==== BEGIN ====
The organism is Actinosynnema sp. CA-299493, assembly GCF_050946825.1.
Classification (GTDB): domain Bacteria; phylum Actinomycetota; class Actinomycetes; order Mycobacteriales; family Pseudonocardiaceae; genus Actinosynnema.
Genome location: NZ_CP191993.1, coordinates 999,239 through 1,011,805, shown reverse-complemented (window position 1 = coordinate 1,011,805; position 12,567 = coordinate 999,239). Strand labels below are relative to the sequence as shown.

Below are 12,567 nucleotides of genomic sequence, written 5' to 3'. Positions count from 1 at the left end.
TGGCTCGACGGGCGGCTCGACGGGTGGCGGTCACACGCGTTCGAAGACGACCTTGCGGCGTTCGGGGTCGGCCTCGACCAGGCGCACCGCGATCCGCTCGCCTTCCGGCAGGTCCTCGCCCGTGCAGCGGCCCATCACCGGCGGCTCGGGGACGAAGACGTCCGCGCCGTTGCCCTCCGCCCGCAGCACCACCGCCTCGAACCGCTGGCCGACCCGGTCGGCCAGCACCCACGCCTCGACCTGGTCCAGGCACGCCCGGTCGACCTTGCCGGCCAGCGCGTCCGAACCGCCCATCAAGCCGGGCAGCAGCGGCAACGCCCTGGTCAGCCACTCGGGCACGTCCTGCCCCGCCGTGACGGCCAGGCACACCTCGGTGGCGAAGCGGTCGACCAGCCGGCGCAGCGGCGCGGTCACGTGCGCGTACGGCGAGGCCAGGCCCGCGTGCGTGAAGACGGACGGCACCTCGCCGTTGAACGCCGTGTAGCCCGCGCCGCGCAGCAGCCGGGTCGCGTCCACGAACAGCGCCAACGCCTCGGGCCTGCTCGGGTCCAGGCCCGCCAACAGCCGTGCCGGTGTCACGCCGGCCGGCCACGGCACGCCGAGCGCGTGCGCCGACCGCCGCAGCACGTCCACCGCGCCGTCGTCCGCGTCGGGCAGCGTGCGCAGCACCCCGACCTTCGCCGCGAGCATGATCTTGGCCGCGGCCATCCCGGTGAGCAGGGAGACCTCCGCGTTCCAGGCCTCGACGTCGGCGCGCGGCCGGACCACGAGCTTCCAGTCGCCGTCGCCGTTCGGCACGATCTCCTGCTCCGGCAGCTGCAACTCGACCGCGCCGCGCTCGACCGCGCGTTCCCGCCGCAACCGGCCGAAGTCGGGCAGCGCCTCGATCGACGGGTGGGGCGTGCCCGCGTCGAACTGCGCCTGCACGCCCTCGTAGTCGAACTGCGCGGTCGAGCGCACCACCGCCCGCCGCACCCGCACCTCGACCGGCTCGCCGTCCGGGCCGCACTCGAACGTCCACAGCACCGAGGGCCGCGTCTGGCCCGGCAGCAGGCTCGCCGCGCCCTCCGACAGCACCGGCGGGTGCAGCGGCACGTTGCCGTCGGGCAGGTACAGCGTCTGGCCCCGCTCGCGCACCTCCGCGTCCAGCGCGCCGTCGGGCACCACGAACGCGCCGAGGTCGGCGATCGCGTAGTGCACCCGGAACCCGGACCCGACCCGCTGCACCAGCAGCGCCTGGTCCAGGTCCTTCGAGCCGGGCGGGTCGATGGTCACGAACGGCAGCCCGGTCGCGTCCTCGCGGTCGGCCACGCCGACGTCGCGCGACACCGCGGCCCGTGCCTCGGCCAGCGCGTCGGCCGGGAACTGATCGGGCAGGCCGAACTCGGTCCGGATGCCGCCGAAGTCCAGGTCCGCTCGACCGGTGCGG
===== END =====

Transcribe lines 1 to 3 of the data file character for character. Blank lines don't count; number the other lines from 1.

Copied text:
The organism is Actinosynnema sp. CA-299493, assembly GCF_050946825.1.
Classification (GTDB): domain Bacteria; phylum Actinomycetota; class Actinomycetes; order Mycobacteriales; family Pseudonocardiaceae; genus Actinosynnema.
Genome location: NZ_CP191993.1, coordinates 999,239 through 1,011,805, shown reverse-complemented (window position 1 = coordinate 1,011,805; position 12,567 = coordinate 999,239). Strand labels below are relative to the sequence as shown.